“Micro-hydro power is initially capital-intensive, and it might take up to 10 years to recoup the costs,” she warns. “After this, running costs are small and you get a steady income for your life – and your children’s lives.”

Steve Harris, senior architect at the sustainable housebuilder Zedfactory, has recently finished a study on the pay-back time for solar electricity and solar water heating. When he first did the sums, people said the price of energy would never rise as quickly as his models suggested. “Now it’s going up faster still,” he says.

His analysis, based on using the ultra-cheap panels Zedfactory imports from China (£500 each, compared with a typical retail price of £750), and finance from the Ecology Building Society, which lends money at a discount to fund sustainable building and improvements, found that schemes could pay for themselves in seven years – and that was after factoring in borrowing costs.

So far, so good, but where to start? According to the Energy Saving Trust, the average household consumes 3,300kWh per year, but not every home can be easily adapted to alternative technologies.

Zedfactory is part of a government-led group that is designing a web tool, Towards Zero Emissions Refurbish-ment Options (T-Zero), to advise householders on fitting renewables. The idea is to save the expense of calling out expert consultants. T-Zero, based on 35 standard housing types in England and Wales, launches later this year. In the meantime, you can visit to find out what system best suits your property.

As a general rule, you need photovoltaic panels, wind turbines or hydro-generators to generate electricity. The ideal scenario is a combination of all three, to avoid problems when the sun goes in, the wind drops or rainfall levels go down. The electricity produced can then be used in the home or sold to the grid.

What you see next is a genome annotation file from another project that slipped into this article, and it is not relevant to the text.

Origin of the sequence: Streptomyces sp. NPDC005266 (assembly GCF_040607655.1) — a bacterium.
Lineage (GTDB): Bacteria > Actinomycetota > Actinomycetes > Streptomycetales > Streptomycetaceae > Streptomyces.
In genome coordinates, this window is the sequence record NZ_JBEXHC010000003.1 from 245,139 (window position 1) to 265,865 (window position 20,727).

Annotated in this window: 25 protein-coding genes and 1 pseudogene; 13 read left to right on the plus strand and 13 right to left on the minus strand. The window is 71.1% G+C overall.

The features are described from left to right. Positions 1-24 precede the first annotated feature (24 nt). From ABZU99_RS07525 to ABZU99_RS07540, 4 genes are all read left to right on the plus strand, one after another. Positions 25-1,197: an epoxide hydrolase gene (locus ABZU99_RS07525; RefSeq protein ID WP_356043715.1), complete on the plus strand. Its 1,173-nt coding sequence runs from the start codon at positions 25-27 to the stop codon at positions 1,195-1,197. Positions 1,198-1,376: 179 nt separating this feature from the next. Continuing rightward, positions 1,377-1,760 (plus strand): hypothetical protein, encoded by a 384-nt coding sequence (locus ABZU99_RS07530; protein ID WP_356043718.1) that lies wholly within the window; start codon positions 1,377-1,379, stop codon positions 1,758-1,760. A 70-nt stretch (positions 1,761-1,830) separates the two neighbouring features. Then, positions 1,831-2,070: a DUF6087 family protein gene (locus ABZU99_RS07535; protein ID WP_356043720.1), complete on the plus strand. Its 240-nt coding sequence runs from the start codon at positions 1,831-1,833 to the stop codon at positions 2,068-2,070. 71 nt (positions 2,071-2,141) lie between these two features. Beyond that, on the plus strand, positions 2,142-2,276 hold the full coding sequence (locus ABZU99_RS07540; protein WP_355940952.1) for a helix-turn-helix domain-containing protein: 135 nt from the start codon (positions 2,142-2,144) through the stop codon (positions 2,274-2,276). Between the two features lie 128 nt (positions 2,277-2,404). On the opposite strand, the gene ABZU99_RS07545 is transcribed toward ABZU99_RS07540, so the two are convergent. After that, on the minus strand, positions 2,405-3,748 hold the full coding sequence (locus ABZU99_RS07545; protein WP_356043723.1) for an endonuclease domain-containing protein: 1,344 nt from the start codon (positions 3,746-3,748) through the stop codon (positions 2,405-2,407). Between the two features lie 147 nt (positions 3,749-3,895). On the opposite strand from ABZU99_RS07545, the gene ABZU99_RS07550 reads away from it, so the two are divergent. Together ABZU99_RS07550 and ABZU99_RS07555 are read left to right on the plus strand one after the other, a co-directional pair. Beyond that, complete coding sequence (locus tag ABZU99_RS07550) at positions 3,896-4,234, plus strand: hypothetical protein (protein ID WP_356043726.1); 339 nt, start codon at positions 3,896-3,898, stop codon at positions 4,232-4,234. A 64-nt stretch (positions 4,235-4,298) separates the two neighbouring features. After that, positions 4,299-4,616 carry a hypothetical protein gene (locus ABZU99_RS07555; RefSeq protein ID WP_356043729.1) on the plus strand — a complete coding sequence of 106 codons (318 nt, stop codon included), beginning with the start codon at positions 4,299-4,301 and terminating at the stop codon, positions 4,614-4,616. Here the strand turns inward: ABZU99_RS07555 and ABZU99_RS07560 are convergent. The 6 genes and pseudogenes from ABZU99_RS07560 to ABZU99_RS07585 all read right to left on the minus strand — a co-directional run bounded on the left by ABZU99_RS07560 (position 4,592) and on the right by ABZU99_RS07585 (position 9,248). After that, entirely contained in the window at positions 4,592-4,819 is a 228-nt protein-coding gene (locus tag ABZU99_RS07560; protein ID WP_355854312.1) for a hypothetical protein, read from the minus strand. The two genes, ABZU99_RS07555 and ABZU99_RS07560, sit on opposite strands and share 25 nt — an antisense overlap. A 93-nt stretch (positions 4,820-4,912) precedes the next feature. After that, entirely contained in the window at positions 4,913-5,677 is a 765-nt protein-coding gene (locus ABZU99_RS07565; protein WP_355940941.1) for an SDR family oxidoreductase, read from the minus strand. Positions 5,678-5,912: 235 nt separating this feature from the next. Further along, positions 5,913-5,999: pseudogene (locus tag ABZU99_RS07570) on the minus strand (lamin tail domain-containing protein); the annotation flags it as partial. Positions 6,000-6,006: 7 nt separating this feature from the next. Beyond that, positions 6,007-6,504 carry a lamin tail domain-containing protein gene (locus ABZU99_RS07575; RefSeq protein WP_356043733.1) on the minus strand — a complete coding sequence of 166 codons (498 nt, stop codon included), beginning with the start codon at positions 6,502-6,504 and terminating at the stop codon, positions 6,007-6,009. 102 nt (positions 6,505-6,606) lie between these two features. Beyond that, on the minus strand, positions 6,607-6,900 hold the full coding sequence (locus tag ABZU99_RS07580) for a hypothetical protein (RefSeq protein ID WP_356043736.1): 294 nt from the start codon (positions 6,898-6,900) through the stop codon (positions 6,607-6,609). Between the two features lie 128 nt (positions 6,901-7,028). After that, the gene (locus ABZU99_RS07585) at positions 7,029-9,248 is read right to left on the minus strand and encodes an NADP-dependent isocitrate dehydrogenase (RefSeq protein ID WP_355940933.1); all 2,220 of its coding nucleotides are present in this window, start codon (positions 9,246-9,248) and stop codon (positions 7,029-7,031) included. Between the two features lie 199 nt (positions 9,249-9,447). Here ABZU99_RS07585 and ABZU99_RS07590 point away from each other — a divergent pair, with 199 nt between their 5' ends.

A photovoltaic system will normally cost £4,000-£9,000 per kilowatt; a 1.52kW setup can supply almost half the needs of a typical family. Turbines work out at a similar price: a free-standing system generating 1.56kW will be priced at £4,000-£18,000, while smaller roof-mounted ones are cheaper. A typical 5kW hydroelectric system, meanwhile, could cost £20,000 – and, of course, you need a source of fast-flowing water.

Using renewables to heat your home will not produce an income in the same way, but can reduce your energy bills. The main methods are solar thermal collectors, which heat water in pipes on your roof; heat pumps, which extract warmth from the ground; and wood-burning boilers. A basic solar thermal system should cost about £1,800 and provide about 80% of a typical family’s hot water during summer months – and make a useful contribution at other times. A typical ground-source heat pump – which requires either a deep hole in the ground or a large horizontal area – could cost between £6,400 and £12,000, while you could buy a 20kW boiler for £5,000.

Saving money is not just about generating your own power. Reducing the amount of energy you use can be much more effective, whether through cavity-wall insulation or a better-insulated front door – not to mention little changes to your behaviour, such as making sure you don’t leave televisions or computers on standby. Don’t forget the little things, either: rather than spending £300 on a solar panel that will generate 75 watts, you can save the same amount of energy by buying a low-energy bulb for just £3.

There are limits, though. Most of us are unable to increase our external walls to the optimal 3ft thickness. And in period properties, although you can do your best to prevent draughts, it is hard to eliminate them entirely. (If you did, you’d need to install an expensive ventilation system to avoid mildew.)

For Shepherd-Cross, it was doing the right thing, rather than making a profit, that moved him to install his turbine and solar panels, though he hopes this doesn’t make him sound too pious. “I don’t think there was a single Pauline conversion, but it’s impossible not to be aware of the implications of global warming and the need to move to renewable energy,” he says. “Somebody has to be the pioneer – and I seem to be in a position to do that.”

Read John-Paul Flintoff’s blog on living the eco-life at Green

1487 words. First published 29 June 2008. © Times Newspapers Ltd.